Wednesday, September 08, 2004


I'm trying to learn to write about the good and the bad on this weblog, and also stories. So here's a story about me getting gypped out of RMB 200 (USD 25) the other night in downtown Shanghai.

It was one of those "I should have seen it coming" scenarios. You know, the "It'll never happen to me" kind of thing. It also relates to the "complete faith in another human being" quote I put in my recent entry of Murakami quotes. Some people would call it naïveté, but I maintain that the truly innocent would be given opportunities to show grace that may appear to others as tragedies. This is pretty much how a guy wandered away with my backpack in Beijing three years ago. But on with today's story.

I was walkind down Nanjing Dong Lu late at night, maybe eleven PM, looking for a place to sit down with a drink and read my book. Out of the blue, a young fellow approached me; a little shorter than me and a wee bit thinner, he was Chinese and his story of being a student at the Tourism University and just getting off his internship shift at a local hotel sounded plausible. When I told him where I was going, he offered to take me to a bar that had lots of Chinese students where I could speak English and make some friends. To me, that sounded ideal; a bar with students would surely be a cheap place, and probably open late. I followed him a couple major streets off of Nanjing Dong Lu, Shanghai's symbolic, but far from the best, shopping street. As we walked, we made small talk. Probably, the first warning light should have gone off when he asked me if I like girls or guys, and started to intimate that I would meet some nice girls at the bar. Naturally, I waved off his idea, believing that he was simply joking good-naturedly.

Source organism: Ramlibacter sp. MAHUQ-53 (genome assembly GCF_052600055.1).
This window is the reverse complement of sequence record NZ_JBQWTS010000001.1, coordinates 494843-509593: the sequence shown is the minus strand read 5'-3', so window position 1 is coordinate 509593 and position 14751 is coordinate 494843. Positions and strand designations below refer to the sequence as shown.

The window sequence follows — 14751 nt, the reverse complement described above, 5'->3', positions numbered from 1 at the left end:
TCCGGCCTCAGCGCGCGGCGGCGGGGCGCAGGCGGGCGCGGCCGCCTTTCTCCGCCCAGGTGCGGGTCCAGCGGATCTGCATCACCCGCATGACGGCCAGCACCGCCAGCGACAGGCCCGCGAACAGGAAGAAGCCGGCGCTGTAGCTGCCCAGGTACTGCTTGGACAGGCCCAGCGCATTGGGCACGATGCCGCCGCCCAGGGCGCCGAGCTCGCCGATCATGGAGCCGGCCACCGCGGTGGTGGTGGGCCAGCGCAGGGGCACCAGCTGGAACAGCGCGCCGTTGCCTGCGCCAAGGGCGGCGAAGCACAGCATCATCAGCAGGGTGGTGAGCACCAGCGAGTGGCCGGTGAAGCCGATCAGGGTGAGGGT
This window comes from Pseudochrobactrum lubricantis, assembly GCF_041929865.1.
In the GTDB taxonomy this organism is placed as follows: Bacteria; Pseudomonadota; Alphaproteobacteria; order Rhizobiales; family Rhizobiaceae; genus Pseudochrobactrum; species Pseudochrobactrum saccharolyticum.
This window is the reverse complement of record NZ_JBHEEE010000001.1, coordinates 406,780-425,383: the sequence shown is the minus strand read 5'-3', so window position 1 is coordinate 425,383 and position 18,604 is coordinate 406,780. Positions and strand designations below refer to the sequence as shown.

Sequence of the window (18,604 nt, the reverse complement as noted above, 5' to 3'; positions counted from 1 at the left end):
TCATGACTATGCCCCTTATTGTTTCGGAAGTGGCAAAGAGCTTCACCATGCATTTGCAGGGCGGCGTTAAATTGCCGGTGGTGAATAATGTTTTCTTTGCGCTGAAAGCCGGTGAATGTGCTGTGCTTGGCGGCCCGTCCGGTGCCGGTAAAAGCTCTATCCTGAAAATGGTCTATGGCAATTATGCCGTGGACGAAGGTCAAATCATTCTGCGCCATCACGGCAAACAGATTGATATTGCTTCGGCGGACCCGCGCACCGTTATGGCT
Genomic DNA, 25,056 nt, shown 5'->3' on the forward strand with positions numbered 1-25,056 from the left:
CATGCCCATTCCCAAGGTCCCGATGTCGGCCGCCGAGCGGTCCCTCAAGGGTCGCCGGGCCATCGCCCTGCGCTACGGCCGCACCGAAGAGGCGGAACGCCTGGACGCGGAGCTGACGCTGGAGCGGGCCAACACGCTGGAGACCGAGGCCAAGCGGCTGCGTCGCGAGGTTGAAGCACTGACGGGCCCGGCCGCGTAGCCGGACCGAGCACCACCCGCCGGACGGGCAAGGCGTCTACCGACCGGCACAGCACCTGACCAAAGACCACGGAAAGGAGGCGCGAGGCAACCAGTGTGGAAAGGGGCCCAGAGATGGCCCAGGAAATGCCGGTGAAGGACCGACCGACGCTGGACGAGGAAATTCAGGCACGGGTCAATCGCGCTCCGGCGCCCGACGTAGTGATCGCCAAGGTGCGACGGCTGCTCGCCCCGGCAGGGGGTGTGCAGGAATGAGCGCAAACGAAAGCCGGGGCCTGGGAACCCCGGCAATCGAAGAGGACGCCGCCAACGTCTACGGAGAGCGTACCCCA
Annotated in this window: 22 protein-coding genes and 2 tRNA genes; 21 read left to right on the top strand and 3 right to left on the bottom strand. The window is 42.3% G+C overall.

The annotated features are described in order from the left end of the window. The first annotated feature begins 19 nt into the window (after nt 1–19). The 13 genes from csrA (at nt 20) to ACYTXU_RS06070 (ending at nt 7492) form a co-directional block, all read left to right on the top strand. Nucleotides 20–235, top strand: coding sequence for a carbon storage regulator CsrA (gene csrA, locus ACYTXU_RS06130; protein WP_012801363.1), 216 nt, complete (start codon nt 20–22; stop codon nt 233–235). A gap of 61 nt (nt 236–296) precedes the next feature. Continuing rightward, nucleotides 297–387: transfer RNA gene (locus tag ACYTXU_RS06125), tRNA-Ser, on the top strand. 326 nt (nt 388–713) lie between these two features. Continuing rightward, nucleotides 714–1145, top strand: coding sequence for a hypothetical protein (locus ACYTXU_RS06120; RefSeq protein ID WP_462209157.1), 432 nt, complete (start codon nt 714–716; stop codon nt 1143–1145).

The real internal sirens sounded when we walked into the entryway of Platinum, the bar he was taking me to. Instead of the cozy little student dive I had imagined, the walls of the long entry-hall were decorated in brown plaster with Egyptian hieroglyphics and pharaoh-type symbols inscribed. My companion pointed out the "students", girls standing around in slinky black dresses with high slits, and led me to a table. Film of an American girl-band concert played on a large screen next to the plush couches that wrapped around low tables, each possibly seating a dozen people; except that the place was completely empty! Now I was really uncomfortable, especially when we ordered drinks--an orange juice for me, and a "soft drink" that turned out to be some sort of bright blue liquor--and he suggested that we could choose a couple of girls to accompany us.

I really became alarmed when large bowls of expensive-looking nuts, dried squid, and a plate of watermelon sculpture appeared on our table. Yikes! I just wanted an orange juice. But el colmo was when about eight or nine or the bar girls walked over and stood in front of our table, and my friend asked me to choose a couple. It really was true! I was in the middle of a big scam, and it was stinking to high heaven. At that point, I refused to acknowledge the girls and began to remonstrate to this guy for tricking me into coming here. After about two minutes of "this is not what you made me think when you said students", he told the girls that I was not interested--obviously!--and sent them back to the bar. After I tried to make small talk to a cold shoulder for a few minutes while I finished my orange juice--this sortie was obviously a failure, and the guy wanted out--I told him that this was a blatant misunderstanding, this place was not the kind of bar I expected from his description, and that we should stop taking up each others' time.